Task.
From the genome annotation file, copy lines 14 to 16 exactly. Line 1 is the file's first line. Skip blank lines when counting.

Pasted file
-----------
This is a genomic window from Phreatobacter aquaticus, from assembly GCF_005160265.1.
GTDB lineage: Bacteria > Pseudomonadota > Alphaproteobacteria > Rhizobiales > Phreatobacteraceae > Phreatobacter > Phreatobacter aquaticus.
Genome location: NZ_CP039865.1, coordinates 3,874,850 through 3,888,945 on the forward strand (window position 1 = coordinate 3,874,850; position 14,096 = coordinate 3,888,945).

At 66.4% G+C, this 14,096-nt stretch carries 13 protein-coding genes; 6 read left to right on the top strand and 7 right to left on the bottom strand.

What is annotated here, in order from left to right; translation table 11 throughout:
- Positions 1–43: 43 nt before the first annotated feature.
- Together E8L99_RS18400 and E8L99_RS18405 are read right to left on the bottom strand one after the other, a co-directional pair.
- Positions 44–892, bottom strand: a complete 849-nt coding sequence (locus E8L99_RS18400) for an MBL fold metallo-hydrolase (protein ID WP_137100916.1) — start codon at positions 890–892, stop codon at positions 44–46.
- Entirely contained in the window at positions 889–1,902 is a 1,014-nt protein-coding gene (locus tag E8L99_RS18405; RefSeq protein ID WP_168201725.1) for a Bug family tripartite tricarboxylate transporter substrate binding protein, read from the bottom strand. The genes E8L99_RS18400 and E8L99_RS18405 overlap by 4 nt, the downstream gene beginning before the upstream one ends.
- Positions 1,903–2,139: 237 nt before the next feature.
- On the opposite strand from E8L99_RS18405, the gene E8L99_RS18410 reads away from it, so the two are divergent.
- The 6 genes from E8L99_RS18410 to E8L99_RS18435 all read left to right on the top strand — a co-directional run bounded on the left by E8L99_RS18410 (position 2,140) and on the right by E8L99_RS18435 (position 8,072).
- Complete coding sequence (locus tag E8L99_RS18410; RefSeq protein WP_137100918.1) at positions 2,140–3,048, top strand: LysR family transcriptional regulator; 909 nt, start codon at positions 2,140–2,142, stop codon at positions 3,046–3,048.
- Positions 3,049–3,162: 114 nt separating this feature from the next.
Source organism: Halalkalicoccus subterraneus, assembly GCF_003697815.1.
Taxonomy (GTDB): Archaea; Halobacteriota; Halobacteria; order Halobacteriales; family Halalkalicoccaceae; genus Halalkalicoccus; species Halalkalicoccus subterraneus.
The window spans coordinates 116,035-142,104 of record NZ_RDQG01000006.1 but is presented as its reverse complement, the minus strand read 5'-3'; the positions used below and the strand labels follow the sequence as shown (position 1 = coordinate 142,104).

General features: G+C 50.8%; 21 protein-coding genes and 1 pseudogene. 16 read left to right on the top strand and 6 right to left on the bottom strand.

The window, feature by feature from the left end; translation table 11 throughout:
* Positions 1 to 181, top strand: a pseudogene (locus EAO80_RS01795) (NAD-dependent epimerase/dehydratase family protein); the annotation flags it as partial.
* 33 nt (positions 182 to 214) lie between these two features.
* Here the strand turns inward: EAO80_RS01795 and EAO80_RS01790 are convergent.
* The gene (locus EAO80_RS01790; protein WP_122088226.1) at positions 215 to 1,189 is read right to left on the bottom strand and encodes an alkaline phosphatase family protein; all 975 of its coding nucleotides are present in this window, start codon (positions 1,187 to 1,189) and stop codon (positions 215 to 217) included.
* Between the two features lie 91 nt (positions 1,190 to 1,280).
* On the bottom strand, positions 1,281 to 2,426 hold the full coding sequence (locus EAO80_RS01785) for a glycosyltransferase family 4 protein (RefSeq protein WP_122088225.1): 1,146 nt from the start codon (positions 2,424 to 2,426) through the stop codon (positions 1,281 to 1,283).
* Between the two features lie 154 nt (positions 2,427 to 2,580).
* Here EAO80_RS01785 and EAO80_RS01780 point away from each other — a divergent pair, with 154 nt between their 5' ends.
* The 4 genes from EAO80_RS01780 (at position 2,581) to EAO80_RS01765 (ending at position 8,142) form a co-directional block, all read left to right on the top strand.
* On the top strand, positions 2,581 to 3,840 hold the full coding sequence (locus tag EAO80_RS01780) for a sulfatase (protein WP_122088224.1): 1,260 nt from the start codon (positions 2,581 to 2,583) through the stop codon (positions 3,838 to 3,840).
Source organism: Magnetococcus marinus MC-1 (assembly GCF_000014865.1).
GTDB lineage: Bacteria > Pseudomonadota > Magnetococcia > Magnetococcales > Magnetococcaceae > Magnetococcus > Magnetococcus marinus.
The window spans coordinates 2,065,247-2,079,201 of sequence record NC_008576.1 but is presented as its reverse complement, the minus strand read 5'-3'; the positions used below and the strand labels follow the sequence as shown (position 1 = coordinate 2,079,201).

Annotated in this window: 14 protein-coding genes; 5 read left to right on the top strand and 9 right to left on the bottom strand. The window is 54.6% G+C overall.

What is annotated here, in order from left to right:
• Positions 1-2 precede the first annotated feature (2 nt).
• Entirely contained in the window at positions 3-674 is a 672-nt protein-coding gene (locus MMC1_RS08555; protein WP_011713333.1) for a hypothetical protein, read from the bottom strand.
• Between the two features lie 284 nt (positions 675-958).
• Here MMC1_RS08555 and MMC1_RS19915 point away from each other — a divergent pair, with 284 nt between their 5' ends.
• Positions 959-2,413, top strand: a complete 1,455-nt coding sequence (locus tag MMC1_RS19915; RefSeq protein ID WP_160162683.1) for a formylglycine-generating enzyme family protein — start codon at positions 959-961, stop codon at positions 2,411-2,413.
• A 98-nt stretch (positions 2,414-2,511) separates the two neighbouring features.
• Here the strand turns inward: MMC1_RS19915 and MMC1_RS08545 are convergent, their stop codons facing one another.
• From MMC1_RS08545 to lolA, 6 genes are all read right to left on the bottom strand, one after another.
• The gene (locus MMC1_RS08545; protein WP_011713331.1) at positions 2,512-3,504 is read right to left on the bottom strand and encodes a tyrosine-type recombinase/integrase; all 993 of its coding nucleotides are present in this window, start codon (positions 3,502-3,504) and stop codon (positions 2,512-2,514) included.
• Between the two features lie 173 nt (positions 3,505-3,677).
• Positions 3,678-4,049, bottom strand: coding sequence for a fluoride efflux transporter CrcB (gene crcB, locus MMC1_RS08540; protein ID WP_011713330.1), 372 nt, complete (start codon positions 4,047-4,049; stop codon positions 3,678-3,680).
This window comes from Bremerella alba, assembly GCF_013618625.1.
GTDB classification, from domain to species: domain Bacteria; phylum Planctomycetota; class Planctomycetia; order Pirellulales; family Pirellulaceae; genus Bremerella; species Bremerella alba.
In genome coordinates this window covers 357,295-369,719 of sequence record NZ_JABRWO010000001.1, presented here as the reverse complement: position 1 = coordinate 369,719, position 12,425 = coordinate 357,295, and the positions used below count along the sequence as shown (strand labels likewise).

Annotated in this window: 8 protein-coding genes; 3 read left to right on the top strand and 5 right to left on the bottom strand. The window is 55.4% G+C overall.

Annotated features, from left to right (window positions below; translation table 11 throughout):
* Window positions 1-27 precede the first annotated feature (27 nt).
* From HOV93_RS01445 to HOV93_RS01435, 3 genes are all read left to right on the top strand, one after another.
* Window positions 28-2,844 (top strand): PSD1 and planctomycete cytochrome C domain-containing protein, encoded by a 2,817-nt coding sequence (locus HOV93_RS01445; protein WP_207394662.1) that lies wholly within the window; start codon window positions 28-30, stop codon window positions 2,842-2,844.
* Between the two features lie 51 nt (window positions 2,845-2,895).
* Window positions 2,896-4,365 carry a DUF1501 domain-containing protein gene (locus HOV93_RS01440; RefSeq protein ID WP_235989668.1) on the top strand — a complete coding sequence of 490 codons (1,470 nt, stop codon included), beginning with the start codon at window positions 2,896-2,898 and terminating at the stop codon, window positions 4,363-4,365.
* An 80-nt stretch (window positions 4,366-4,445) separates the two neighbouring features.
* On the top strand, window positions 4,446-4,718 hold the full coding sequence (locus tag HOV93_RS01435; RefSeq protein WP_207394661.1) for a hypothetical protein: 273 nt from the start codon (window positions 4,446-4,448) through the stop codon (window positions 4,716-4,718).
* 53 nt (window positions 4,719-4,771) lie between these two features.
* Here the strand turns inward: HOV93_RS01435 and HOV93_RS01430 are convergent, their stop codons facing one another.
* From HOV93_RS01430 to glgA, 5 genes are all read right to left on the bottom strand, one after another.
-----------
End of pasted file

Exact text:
- Positions 3,049–3,162: 114 nt separating this feature from the next.
Source organism: Halalkalicoccus subterraneus, assembly GCF_003697815.1.
Taxonomy (GTDB): Archaea; Halobacteriota; Halobacteria; order Halobacteriales; family Halalkalicoccaceae; genus Halalkalicoccus; species Halalkalicoccus subterraneus.